The Forgotten British Far-Right: Part I

Ugly Combo

Tuesday 21 October 2014

In the final year of my History undergraduate degree I was fortunate enough to study fascism with Dr Maria Sophia Quine, one of the leading scholars in the field.  The central point which I took away from the course was that fascism flourishes during a national crisis, more often than not this will be of the economic variety (e.g. mass unemployment).  Since the interwar years, fascism has taken root as a protest vote against established political parties which are often closer to the liberal centre.  In Weimar Germany, for example, the Nazi Party was able to gain so much support because of its promise to restore Germany back to its former, pre-First World War glory, not because of the antisemitic rhetoric that pervaded their manifesto, Hitler’s speeches and his book, Mein Kampf (although it would be wrong to say that these did not attract anybody at all).  A similar thing had happened earlier in Italy, with Benito Mussolini’s PNF being the anti-communist bulwark desired by Italian elites.  Legitimate ascensions to power by extreme parties occur in this way: disillusion with the establishment, and then protesting against it by voting for parties not considered to be a member of that set.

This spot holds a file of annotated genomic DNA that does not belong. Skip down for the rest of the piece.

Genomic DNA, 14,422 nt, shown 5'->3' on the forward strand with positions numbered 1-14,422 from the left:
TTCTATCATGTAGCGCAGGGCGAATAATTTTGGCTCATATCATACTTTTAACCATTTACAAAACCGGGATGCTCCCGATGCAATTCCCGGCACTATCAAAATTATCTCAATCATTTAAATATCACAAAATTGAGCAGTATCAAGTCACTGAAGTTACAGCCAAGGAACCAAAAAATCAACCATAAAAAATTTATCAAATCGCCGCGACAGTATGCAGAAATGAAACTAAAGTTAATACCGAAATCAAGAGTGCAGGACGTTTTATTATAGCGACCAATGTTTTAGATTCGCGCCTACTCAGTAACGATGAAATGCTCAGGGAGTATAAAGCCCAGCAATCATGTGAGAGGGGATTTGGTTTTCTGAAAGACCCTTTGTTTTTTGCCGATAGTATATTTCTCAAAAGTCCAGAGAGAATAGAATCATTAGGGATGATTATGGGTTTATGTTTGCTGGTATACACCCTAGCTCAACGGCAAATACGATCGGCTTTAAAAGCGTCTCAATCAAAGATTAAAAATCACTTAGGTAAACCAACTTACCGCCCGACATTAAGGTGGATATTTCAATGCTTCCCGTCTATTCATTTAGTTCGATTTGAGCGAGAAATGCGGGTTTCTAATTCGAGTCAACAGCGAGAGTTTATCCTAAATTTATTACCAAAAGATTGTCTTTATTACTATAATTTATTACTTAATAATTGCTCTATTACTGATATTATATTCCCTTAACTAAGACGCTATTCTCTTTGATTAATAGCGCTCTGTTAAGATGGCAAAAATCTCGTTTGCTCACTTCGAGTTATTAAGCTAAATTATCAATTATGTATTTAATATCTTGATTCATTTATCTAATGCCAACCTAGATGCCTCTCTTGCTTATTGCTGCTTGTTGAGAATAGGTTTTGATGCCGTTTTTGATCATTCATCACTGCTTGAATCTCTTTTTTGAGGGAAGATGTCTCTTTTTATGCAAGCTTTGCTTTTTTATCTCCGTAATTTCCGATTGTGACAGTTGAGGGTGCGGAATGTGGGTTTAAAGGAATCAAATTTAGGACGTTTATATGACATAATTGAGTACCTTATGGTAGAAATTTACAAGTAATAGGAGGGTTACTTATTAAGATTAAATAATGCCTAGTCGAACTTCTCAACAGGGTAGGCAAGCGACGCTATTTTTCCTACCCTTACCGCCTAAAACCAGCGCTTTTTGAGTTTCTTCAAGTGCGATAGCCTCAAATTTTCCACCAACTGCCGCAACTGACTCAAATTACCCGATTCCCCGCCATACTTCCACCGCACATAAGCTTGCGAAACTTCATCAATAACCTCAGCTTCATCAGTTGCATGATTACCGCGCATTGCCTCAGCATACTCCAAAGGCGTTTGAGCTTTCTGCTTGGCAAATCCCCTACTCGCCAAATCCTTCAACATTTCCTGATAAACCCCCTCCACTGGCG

(As a side note, for a forceful overthrow of a government to happen then the group must have the backing of at least one of the armed forces and, probably nowadays, a subservient media.  An example of this would be Francoist Spain emerging from the bloody Spanish Civil War, and the Generalissimo ruling until his death in 1975.  This happens if the government in power either refuses to hold an election or the nation’s constitution stipulates that another election would not be for some time and, therefore, the extreme group believe that they have to act upon the groundswell of support which they currently have or risk losing it by the time of the next election.)